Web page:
Thursday, May 4, 2017

Welfare, Smiley Faces (parabolas), and the Technics of Objection

Paul Fischer
Professor Mark Budolfson

Welfare, Smiley Faces (parabolas), and the Technics of Objection

  Wong makes the point that standard welfare units can be established in terms of how many life years are lived combined by the experiential hedonism. That is by comparing inter and intra species data for the ability to solve complex puzzles, achieve goals, and other trends it should be possible to create a concrete unit of any animals lost wellbeing should their life be truncated. Elucidating the way in which this can be useful for charities, militaries, policy leaders, and other people in need of research cannot be described effectively enough. Such an index is a holy grail for analysts.
  There can be no such standard welfare unit, however, because application to the real world does not satisfy the requirements for usability. Using the number provided in the study of 23 pigs who are worth one human, it is very apparent that taking the extremes, in which a whole nation were to be sacrificed in order to save a group of pigs with 23 times as many people, it is very unlikely that any human would make the sacrifice. It would take many more pigs to save the nation or justify a declaration of war against the nation plotting to harm these.
  Conversely, there are situations in which poaching necessitates the incarceration or execution of more than 23 humans. In this manner, the symbolic or economic value of a particular animal places it at a greater value than its human counterparts. Prosecuting such
violations are a critical part of maintaining biodiversity and describing the necessary actions to protect our environment.
  These two delimiting factors demonstrate two thresholds at which the standard usability of the welfare units are effective. In order to complete the work, it should be determined that there is not a further use for the measure by completing the analysis at a 25th and 75th percentile level of destruction, as might have been seen in human mortalities a plague borne by a rodent or in a declining bird population as suburban California housing developments expand. In the case of the latter, it can at least be said that many humans have expressed an eager desire to be inconvenienced in order to save a large number of animals. This paper will not delve further into this point.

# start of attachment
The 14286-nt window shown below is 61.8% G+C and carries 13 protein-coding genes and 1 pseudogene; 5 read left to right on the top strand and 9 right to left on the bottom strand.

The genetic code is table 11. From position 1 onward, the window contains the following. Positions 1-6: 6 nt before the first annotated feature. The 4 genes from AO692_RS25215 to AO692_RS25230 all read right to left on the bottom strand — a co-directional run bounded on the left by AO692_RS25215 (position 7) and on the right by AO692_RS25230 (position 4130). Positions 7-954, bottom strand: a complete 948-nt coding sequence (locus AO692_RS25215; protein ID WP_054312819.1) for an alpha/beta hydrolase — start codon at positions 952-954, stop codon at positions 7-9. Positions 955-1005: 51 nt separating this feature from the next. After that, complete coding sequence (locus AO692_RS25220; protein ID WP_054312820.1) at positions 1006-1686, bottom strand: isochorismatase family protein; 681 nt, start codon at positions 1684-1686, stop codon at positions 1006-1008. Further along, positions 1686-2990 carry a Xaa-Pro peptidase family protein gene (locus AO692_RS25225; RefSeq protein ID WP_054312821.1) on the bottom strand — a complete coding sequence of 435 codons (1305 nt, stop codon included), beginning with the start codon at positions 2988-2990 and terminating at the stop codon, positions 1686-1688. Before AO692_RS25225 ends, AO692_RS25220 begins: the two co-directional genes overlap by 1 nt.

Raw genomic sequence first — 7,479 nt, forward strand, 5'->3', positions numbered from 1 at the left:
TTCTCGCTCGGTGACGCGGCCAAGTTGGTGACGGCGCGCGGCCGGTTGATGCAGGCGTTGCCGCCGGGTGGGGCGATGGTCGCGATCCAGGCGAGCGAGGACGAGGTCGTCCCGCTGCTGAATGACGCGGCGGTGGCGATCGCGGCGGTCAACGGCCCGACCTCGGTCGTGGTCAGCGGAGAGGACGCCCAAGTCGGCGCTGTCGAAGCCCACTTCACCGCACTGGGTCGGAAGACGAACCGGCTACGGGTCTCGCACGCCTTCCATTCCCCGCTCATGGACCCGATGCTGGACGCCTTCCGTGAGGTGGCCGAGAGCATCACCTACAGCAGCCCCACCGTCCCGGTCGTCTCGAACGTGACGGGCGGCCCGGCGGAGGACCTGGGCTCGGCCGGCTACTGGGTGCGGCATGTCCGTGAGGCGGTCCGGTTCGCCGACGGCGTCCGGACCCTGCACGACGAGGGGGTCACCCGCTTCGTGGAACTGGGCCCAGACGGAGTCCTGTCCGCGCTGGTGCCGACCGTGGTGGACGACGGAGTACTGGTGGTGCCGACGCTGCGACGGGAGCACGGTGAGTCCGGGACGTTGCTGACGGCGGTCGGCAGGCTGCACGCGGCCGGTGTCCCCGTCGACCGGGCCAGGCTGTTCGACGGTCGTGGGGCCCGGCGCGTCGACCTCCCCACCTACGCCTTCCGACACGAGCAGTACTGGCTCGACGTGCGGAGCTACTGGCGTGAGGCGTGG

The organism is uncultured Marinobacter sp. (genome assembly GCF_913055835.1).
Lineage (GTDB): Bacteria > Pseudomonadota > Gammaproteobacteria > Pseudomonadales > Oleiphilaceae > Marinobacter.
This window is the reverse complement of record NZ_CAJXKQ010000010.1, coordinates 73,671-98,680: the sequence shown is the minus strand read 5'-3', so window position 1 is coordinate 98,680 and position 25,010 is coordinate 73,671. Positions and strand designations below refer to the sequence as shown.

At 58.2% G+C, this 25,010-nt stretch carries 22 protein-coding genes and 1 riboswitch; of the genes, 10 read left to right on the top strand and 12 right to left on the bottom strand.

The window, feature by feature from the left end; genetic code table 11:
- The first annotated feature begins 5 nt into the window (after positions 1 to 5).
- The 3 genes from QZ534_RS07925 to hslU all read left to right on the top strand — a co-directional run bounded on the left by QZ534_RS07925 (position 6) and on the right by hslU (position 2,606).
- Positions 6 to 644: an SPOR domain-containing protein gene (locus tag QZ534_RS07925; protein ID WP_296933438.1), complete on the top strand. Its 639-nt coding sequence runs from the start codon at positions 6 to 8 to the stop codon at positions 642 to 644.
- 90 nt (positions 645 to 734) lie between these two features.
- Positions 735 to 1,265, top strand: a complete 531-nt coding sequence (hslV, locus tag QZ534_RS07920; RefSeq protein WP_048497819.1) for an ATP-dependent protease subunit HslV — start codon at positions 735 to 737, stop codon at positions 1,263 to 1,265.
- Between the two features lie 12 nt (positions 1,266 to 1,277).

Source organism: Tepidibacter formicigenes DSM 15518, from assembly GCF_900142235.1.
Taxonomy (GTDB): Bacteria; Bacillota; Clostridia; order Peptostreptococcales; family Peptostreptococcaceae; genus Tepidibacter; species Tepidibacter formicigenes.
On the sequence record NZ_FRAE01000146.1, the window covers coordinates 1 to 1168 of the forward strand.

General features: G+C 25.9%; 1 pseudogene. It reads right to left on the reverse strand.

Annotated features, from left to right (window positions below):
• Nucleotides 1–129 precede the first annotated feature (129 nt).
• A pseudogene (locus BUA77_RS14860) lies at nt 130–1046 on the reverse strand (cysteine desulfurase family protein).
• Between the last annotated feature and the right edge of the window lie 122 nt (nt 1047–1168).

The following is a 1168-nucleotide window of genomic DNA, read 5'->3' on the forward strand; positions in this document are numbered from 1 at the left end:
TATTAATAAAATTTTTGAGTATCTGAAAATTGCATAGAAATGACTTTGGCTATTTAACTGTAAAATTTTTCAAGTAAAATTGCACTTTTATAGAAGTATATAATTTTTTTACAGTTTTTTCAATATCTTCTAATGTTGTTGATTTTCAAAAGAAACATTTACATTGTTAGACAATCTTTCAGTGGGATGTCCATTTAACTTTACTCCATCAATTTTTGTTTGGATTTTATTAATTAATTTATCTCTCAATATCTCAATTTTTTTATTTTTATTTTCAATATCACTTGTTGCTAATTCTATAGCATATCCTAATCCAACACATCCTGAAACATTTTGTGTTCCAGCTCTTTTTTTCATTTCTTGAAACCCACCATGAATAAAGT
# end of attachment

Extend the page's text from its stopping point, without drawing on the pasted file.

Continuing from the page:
Establishment of the unit as a marginal unit does continue to make it useful. This opens it to use in marginal analyses of next unit purchasing power and to compare the value of consumer items across consumer price indices. I cannot take credit for that terminology, which fixes the error in Wong’s work, but instead must give that analysis to Mark Budolfson, my lecturer at UVM. It is too bad Wong did not do so when penning his research, or it could have been laudable from an interstudies perspective.
  One potential objection that is deftly avoided and disregarded by Wong is analogous to that raised by Deaton in response to Peter Singer’s statements regarding the value of a human life. He objects that once one is convinced the fundamental premise of an argument is correct, one must determine the complementary premise to be correct as well. In his case this referred to the efficacy of human rights’ groups to save a life in another country, where there is a low likelihood of long-term longevity, while the lives saved in this country have a high probability of long-term longevity.
  Similarly, it can be argued that there will be problems with implementation of the standard welfare unit once it is appropriately developed for use and comparison across species and populations (intra or inter species comparison can be obtained by holding the hedonic capacity or experiential capacity to one). This will not be a problem because Wong explicitly states that his number is for the purpose of measurement only. What is done with the measurement once it is obtained is up to the researcher. While it is Wong’s responsibility to note that the ratio found is a marginal value and will not work on individual or mass scales at the least, and may need adjustment through a graphical representation for larger populations, it is not within the scope of the paper to address objections such as those raised by Deaton. They argue against the efficacy of the system. 

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